Whenever I see certain intelligent and honest people intransigently defending this set of events usually called “the Cuban Revolution,” I have the suspicion that they must know some argument that is only accessible to insiders. There exists this secret argument and me? I’m an idiot or a great bastard or both simultaneously.
Clearly I am not referring to what is said in the daily Granma and repeated on the program Roundtable about the achievements in public health, education and social security, nor am I speaking of the vaunted internationalist spirit of the doctors, teachers and coaches who “bring their contribution to solidarity to any corner of the world.” No, I am not speaking of the propaganda appeals, but of a forceful ideological argument to continue supporting this process.
I wracked my brain until I came up with the old tenets of the French Revolution – Equality, Liberty, Fraternity – which, translated into contemporary political parlance, provoke the idea of trying to strike a balance between social justice (equality), and human rights (liberty). But the question immediately arises, where do we put fraternity?
The third leg of the stool was neither more nor less than fraternity, understood as a dose of human generosity that supposedly makes those who, thanks to liberty, climb the ladder economically and socially not crush the less favored. But fraternity is also understood as reciprocity so that the less favored, who would like to be the beneficiaries of equality, won’t try to obtain it by snatching the achievements of the talented ones who triumphed. In order to rely on this component one has to believe in it, and what happens (and here is the secret!) is that these intelligent and honest people have come to the conclusion that man is a ruthless beast incapable of exercising fraternity, and therefore must choose between imposing equality to the detriment of liberty or establishing liberty at the cost of renouncing equality.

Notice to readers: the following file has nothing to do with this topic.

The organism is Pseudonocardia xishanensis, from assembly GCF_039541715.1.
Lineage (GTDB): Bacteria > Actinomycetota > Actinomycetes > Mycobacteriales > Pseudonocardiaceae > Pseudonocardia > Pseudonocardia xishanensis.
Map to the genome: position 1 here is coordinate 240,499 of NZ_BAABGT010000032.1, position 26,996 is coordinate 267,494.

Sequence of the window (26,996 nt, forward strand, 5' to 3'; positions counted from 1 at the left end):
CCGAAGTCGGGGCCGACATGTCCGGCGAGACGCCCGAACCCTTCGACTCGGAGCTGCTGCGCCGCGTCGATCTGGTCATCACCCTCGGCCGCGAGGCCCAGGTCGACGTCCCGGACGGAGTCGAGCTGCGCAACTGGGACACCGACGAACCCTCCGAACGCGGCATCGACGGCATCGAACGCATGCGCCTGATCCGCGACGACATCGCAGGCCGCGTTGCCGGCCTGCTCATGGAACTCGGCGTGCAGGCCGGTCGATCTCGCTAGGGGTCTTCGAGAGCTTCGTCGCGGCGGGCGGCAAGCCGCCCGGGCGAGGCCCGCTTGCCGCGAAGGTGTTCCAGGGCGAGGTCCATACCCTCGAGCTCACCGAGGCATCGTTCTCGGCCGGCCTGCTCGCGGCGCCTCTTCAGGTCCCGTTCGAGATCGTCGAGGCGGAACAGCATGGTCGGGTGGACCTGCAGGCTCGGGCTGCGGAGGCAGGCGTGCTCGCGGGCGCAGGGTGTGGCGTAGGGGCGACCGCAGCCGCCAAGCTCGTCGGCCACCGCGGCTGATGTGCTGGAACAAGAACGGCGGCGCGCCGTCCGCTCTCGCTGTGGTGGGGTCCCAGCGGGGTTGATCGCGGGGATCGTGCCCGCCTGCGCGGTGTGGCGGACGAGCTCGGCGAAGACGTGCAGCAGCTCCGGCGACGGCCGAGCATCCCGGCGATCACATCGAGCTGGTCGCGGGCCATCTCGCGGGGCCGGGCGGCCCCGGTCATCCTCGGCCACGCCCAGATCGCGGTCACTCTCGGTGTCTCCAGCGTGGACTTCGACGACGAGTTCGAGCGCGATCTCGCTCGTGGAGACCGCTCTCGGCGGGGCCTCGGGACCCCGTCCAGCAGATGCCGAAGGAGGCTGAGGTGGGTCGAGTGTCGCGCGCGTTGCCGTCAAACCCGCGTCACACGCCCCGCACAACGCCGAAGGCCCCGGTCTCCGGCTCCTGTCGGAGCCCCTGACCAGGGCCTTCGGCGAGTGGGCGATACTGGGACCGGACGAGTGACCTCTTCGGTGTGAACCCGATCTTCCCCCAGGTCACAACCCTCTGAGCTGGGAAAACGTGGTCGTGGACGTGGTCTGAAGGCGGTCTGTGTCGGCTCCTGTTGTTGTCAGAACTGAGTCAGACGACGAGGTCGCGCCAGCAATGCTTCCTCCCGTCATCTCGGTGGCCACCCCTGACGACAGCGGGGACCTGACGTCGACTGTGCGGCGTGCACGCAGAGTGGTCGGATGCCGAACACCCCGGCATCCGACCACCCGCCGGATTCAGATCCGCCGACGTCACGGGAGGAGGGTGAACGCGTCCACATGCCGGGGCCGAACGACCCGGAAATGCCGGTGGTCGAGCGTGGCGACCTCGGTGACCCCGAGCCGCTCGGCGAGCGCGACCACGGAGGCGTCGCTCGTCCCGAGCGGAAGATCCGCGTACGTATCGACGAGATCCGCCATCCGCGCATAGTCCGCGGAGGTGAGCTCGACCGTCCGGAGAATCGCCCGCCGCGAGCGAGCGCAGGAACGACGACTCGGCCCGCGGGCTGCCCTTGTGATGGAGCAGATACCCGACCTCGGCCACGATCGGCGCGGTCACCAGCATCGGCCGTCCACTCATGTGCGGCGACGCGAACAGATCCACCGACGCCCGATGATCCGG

Following this reasoning, social justice, education, health care and social security free to all, can only be achieved at the expense of economic and political freedoms, while the realization of civil, political and economic rights for individuals can only come through the exploitation of man by man while the poor sink deeper and deeper. Fraternity, like an harmonious element joining two opposite poles, must be understood as entelechy – an expression of perfection and self-realization – that doesn’t exist. That is the secret argument.
The novelty of this assertion is that we have always heard the opposite, namely that the innocent defenders of utopia are those who believe man is good and generous by nature, while the evil proponents of the market see only a wolf behind every man If the authors of this process had believed in fraternity as a tangible reality in the soul of human beings, everything would have been different.
Eureka! Now I discover the secret argument but I don’t join the chorus of applause.